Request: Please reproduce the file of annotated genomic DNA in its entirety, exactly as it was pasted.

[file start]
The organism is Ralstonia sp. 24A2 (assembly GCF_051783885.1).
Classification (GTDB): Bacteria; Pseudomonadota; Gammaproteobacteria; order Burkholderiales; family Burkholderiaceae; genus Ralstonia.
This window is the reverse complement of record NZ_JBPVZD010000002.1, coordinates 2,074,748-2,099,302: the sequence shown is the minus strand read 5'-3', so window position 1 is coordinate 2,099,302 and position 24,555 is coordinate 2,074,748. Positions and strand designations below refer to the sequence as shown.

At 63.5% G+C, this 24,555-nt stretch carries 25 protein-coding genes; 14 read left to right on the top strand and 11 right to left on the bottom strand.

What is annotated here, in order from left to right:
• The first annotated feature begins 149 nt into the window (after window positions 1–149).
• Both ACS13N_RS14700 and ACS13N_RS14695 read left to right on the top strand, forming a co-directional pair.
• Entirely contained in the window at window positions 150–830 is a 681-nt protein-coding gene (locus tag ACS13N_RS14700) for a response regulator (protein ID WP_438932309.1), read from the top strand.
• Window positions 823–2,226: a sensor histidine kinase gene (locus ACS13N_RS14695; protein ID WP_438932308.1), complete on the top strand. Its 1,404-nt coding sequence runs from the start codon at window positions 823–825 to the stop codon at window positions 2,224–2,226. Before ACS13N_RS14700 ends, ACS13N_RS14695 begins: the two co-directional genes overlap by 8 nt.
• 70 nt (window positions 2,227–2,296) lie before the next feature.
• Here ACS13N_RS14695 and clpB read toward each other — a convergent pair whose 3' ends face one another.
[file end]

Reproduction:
The organism is Ralstonia sp. 24A2 (assembly GCF_051783885.1).
Classification (GTDB): Bacteria; Pseudomonadota; Gammaproteobacteria; order Burkholderiales; family Burkholderiaceae; genus Ralstonia.
This window is the reverse complement of record NZ_JBPVZD010000002.1, coordinates 2,074,748-2,099,302: the sequence shown is the minus strand read 5'-3', so window position 1 is coordinate 2,099,302 and position 24,555 is coordinate 2,074,748. Positions and strand designations below refer to the sequence as shown.

At 63.5% G+C, this 24,555-nt stretch carries 25 protein-coding genes; 14 read left to right on the top strand and 11 right to left on the bottom strand.

What is annotated here, in order from left to right:
• The first annotated feature begins 149 nt into the window (after window positions 1–149).
• Both ACS13N_RS14700 and ACS13N_RS14695 read left to right on the top strand, forming a co-directional pair.
• Entirely contained in the window at window positions 150–830 is a 681-nt protein-coding gene (locus tag ACS13N_RS14700) for a response regulator (protein ID WP_438932309.1), read from the top strand.
• Window positions 823–2,226: a sensor histidine kinase gene (locus ACS13N_RS14695; protein ID WP_438932308.1), complete on the top strand. Its 1,404-nt coding sequence runs from the start codon at window positions 823–825 to the stop codon at window positions 2,224–2,226. Before ACS13N_RS14700 ends, ACS13N_RS14695 begins: the two co-directional genes overlap by 8 nt.
• 70 nt (window positions 2,227–2,296) lie before the next feature.
• Here ACS13N_RS14695 and clpB read toward each other — a convergent pair whose 3' ends face one another.